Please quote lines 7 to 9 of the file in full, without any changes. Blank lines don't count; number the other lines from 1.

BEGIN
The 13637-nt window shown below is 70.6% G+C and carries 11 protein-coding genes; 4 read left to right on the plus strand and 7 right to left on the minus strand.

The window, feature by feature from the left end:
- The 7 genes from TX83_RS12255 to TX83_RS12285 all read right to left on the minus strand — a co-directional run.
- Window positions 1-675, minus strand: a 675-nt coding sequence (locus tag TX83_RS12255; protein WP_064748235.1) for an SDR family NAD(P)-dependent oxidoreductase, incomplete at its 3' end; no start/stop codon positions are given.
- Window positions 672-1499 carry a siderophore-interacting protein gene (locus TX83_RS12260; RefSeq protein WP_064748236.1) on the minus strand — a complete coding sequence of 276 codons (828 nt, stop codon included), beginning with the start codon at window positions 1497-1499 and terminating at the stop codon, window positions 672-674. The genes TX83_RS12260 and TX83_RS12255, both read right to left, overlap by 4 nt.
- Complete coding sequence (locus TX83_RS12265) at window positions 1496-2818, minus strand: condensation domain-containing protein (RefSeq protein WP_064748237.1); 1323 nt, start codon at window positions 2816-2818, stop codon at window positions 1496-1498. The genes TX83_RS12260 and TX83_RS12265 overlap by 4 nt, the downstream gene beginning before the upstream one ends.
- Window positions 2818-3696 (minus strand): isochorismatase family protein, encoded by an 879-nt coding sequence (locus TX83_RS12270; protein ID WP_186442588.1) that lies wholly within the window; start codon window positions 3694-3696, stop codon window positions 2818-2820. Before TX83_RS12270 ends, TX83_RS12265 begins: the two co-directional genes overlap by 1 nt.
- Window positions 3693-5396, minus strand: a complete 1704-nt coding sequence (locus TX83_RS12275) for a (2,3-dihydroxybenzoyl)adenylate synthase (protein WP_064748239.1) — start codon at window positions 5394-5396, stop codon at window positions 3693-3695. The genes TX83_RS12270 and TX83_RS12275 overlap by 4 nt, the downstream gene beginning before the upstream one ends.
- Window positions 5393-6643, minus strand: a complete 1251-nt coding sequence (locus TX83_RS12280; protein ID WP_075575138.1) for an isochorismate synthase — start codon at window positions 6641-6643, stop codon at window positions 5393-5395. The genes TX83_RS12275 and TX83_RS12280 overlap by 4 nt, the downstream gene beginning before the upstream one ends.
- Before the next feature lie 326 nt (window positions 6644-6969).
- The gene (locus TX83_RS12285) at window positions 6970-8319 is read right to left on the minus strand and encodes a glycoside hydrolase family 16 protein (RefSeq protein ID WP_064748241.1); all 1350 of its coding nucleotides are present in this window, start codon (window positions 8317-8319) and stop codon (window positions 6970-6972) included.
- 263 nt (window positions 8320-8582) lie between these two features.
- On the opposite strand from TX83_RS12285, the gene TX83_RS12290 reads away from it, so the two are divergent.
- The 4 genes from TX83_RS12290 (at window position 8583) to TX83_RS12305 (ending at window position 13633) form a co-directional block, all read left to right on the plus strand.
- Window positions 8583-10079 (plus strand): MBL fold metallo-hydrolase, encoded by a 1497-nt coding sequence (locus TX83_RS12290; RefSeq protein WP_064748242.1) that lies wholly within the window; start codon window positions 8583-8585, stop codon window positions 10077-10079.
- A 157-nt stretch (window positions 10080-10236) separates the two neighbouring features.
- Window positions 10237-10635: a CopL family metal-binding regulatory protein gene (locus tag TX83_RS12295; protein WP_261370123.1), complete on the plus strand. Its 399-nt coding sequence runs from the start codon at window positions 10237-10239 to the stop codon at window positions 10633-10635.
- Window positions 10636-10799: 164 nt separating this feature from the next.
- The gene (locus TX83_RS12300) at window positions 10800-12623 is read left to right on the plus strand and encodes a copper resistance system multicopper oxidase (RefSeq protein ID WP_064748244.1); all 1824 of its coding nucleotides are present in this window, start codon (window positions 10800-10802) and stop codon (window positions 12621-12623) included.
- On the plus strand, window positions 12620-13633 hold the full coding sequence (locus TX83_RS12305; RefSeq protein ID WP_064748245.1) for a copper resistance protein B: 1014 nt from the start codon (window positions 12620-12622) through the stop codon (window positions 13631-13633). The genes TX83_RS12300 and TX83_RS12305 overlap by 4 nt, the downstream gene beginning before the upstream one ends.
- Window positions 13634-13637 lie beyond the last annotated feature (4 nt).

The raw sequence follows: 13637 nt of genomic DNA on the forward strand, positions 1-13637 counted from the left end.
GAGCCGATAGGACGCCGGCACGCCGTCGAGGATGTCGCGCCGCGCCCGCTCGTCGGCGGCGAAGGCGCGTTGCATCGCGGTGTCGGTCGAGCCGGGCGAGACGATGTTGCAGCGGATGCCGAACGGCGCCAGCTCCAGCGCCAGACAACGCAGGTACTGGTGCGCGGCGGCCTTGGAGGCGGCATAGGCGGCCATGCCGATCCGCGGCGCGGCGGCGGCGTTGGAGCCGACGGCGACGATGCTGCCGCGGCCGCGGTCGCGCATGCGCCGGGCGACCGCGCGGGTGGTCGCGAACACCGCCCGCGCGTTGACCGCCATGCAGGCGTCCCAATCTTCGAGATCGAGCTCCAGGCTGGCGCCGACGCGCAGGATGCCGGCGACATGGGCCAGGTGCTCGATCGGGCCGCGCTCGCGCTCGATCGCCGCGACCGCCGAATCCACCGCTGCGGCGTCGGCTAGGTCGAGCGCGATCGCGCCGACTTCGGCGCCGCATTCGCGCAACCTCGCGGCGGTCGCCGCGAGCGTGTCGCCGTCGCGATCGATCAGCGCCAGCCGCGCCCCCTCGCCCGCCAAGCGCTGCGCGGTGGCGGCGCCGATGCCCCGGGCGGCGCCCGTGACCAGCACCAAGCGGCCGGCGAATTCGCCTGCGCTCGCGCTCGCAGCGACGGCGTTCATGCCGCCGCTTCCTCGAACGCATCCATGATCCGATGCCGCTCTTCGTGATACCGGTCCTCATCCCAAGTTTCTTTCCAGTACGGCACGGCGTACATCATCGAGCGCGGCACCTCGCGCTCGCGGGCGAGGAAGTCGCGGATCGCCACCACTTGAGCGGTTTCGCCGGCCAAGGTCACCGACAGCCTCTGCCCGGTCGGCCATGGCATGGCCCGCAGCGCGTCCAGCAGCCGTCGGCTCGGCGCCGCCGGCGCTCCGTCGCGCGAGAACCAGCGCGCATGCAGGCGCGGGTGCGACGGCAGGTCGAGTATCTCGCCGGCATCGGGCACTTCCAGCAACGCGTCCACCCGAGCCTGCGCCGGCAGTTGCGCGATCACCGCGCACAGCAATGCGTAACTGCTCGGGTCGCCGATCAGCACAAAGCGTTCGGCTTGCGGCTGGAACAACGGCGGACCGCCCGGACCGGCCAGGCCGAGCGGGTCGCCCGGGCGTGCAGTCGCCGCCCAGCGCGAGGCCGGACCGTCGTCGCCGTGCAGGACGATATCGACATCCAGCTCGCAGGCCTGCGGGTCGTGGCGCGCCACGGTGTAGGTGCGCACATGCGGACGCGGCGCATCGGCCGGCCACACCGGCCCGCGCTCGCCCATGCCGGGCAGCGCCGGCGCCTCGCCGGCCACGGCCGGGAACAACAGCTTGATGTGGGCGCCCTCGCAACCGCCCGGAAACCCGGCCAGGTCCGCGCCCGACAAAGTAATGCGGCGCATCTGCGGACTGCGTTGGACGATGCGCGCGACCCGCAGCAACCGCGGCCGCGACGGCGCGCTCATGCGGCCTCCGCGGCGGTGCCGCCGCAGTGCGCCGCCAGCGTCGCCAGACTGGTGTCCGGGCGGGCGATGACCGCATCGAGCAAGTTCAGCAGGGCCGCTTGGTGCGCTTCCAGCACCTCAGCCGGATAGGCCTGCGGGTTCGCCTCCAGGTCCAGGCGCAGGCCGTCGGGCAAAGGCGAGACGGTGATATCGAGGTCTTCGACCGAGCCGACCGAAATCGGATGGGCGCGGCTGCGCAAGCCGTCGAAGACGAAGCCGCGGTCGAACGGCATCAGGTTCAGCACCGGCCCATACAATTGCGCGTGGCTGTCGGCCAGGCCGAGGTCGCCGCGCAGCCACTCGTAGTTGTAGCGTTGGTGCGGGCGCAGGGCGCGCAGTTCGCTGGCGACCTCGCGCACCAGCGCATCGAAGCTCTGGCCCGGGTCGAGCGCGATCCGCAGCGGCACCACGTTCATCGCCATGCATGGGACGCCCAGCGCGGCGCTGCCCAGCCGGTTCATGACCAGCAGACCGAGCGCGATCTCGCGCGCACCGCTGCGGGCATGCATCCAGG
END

- Window positions 2818-3696 (minus strand): isochorismatase family protein, encoded by an 879-nt coding sequence (locus TX83_RS12270; protein ID WP_186442588.1) that lies wholly within the window; start codon window positions 3694-3696, stop codon window positions 2818-2820. Before TX83_RS12270 ends, TX83_RS12265 begins: the two co-directional genes overlap by 1 nt.
- Window positions 3693-5396, minus strand: a complete 1704-nt coding sequence (locus TX83_RS12275) for a (2,3-dihydroxybenzoyl)adenylate synthase (protein WP_064748239.1) — start codon at window positions 5394-5396, stop codon at window positions 3693-3695. The genes TX83_RS12270 and TX83_RS12275 overlap by 4 nt, the downstream gene beginning before the upstream one ends.
- Window positions 5393-6643, minus strand: a complete 1251-nt coding sequence (locus TX83_RS12280; protein ID WP_075575138.1) for an isochorismate synthase — start codon at window positions 6641-6643, stop codon at window positions 5393-5395. The genes TX83_RS12275 and TX83_RS12280 overlap by 4 nt, the downstream gene beginning before the upstream one ends.